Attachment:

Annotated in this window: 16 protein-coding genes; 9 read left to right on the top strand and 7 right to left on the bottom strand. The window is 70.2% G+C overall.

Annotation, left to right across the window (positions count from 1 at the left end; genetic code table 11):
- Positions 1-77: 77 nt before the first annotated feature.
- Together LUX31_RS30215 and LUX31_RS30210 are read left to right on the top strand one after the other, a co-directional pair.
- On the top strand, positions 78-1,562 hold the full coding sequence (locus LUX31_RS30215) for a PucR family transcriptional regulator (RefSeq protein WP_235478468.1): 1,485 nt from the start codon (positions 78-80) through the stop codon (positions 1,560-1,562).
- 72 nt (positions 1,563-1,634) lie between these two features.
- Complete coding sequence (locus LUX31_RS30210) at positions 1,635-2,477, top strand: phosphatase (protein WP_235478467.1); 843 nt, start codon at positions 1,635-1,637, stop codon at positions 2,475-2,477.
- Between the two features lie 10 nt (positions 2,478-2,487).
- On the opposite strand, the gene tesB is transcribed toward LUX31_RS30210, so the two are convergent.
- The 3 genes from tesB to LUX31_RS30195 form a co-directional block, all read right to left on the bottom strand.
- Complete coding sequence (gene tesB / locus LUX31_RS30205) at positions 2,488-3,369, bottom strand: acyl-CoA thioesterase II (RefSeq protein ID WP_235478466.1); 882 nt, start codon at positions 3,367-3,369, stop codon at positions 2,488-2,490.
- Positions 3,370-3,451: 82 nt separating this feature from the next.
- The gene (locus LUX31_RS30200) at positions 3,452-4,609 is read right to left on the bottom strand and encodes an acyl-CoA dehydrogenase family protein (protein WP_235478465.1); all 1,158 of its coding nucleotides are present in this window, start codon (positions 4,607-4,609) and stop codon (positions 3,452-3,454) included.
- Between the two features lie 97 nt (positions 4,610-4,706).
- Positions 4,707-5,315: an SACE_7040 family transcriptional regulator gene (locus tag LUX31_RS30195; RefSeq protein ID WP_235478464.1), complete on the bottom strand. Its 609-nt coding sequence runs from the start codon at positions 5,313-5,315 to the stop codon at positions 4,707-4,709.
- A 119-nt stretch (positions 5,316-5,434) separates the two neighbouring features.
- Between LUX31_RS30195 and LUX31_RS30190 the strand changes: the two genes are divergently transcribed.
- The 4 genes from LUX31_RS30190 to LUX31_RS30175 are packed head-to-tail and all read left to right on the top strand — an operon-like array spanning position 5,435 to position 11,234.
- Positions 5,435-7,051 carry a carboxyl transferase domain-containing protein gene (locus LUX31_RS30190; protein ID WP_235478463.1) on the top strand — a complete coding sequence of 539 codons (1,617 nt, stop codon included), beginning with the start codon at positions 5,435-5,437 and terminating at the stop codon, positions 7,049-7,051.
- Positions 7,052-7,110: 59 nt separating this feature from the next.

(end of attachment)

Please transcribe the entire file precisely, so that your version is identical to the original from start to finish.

Annotated in this window: 16 protein-coding genes; 9 read left to right on the top strand and 7 right to left on the bottom strand. The window is 70.2% G+C overall.

Annotation, left to right across the window (positions count from 1 at the left end; genetic code table 11):
- Positions 1-77: 77 nt before the first annotated feature.
- Together LUX31_RS30215 and LUX31_RS30210 are read left to right on the top strand one after the other, a co-directional pair.
- On the top strand, positions 78-1,562 hold the full coding sequence (locus LUX31_RS30215) for a PucR family transcriptional regulator (RefSeq protein WP_235478468.1): 1,485 nt from the start codon (positions 78-80) through the stop codon (positions 1,560-1,562).
- 72 nt (positions 1,563-1,634) lie between these two features.
- Complete coding sequence (locus LUX31_RS30210) at positions 1,635-2,477, top strand: phosphatase (protein WP_235478467.1); 843 nt, start codon at positions 1,635-1,637, stop codon at positions 2,475-2,477.
- Between the two features lie 10 nt (positions 2,478-2,487).
- On the opposite strand, the gene tesB is transcribed toward LUX31_RS30210, so the two are convergent.
- The 3 genes from tesB to LUX31_RS30195 form a co-directional block, all read right to left on the bottom strand.
- Complete coding sequence (gene tesB / locus LUX31_RS30205) at positions 2,488-3,369, bottom strand: acyl-CoA thioesterase II (RefSeq protein ID WP_235478466.1); 882 nt, start codon at positions 3,367-3,369, stop codon at positions 2,488-2,490.
- Positions 3,370-3,451: 82 nt separating this feature from the next.
- The gene (locus LUX31_RS30200) at positions 3,452-4,609 is read right to left on the bottom strand and encodes an acyl-CoA dehydrogenase family protein (protein WP_235478465.1); all 1,158 of its coding nucleotides are present in this window, start codon (positions 4,607-4,609) and stop codon (positions 3,452-3,454) included.
- Between the two features lie 97 nt (positions 4,610-4,706).
- Positions 4,707-5,315: an SACE_7040 family transcriptional regulator gene (locus tag LUX31_RS30195; RefSeq protein ID WP_235478464.1), complete on the bottom strand. Its 609-nt coding sequence runs from the start codon at positions 5,313-5,315 to the stop codon at positions 4,707-4,709.
- A 119-nt stretch (positions 5,316-5,434) separates the two neighbouring features.
- Between LUX31_RS30195 and LUX31_RS30190 the strand changes: the two genes are divergently transcribed.
- The 4 genes from LUX31_RS30190 to LUX31_RS30175 are packed head-to-tail and all read left to right on the top strand — an operon-like array spanning position 5,435 to position 11,234.
- Positions 5,435-7,051 carry a carboxyl transferase domain-containing protein gene (locus LUX31_RS30190; protein ID WP_235478463.1) on the top strand — a complete coding sequence of 539 codons (1,617 nt, stop codon included), beginning with the start codon at positions 5,435-5,437 and terminating at the stop codon, positions 7,049-7,051.
- Positions 7,052-7,110: 59 nt separating this feature from the next.